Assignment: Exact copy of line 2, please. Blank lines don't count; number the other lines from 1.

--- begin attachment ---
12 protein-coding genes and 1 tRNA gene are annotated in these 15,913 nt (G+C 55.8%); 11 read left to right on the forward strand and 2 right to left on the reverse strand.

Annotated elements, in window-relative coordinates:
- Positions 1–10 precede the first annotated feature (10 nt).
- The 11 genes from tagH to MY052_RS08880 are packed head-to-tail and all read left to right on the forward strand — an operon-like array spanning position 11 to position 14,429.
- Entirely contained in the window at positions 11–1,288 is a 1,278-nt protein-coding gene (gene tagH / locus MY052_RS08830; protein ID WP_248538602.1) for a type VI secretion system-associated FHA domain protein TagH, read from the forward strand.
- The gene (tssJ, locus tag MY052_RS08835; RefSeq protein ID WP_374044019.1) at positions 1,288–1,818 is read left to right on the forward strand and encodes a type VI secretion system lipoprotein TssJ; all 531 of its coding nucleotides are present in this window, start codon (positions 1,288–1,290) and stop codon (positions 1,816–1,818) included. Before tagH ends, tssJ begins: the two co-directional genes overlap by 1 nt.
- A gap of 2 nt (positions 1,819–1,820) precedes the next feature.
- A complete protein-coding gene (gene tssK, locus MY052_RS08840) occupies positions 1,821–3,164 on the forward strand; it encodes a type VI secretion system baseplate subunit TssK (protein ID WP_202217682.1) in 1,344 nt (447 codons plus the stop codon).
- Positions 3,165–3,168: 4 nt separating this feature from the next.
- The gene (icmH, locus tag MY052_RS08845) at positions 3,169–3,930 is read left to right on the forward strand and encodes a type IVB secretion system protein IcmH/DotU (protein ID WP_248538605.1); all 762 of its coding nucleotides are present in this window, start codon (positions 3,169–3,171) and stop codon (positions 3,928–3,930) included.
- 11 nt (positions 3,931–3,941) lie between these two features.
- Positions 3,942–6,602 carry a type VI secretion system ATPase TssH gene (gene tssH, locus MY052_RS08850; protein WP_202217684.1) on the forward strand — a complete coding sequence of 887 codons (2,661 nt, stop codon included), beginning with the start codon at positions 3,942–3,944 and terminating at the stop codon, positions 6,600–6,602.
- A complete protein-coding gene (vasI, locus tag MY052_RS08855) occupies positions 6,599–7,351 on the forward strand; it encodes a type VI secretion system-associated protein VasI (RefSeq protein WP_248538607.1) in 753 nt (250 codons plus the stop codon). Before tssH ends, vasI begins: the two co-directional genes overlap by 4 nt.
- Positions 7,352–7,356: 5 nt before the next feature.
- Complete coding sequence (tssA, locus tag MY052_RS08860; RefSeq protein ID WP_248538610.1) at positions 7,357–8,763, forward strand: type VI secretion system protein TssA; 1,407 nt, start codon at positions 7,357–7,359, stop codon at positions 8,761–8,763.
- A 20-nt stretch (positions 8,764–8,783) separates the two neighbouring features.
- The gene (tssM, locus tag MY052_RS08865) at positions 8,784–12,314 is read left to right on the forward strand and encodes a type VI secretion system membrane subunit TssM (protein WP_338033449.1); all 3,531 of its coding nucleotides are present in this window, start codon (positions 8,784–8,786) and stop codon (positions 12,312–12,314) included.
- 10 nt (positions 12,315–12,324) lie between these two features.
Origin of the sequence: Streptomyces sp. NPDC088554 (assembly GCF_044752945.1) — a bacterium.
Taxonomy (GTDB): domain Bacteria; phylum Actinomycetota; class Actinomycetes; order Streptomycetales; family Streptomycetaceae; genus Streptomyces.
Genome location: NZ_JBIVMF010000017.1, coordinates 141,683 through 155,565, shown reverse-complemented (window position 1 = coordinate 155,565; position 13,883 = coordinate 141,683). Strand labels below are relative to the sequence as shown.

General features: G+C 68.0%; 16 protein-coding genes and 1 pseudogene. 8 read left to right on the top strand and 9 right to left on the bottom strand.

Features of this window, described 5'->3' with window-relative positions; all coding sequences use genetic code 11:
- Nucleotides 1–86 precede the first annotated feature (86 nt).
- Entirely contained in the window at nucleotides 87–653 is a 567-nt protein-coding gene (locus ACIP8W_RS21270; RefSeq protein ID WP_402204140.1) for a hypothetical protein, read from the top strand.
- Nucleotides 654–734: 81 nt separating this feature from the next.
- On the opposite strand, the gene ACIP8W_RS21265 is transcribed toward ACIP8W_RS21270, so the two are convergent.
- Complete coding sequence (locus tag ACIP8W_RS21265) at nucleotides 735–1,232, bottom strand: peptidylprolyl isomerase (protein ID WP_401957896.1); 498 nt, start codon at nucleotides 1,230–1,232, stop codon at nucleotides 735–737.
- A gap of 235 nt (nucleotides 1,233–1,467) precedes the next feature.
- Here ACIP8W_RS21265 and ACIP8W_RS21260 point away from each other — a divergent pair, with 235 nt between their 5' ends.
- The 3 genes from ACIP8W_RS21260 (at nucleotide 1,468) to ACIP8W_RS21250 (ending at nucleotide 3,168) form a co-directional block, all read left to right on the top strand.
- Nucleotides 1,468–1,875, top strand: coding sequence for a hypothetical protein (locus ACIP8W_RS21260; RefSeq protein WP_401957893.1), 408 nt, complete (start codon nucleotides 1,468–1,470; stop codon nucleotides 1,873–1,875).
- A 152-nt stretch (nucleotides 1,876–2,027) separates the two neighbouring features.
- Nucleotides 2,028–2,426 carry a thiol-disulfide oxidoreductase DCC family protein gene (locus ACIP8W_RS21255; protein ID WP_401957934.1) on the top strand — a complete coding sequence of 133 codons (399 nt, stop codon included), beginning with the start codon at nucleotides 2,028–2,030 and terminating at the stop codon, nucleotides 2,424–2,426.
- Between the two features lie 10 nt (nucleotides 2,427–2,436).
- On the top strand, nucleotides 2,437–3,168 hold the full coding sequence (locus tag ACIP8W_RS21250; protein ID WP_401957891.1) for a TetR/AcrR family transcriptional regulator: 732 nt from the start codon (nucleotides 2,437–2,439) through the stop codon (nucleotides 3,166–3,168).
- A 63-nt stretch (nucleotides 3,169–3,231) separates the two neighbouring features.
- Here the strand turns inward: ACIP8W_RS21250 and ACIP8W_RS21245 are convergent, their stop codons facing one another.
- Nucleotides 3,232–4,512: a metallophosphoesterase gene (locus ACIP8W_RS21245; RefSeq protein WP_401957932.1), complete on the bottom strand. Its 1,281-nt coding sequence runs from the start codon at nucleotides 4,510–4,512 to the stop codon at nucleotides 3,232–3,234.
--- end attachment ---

Annotated elements, in window-relative coordinates: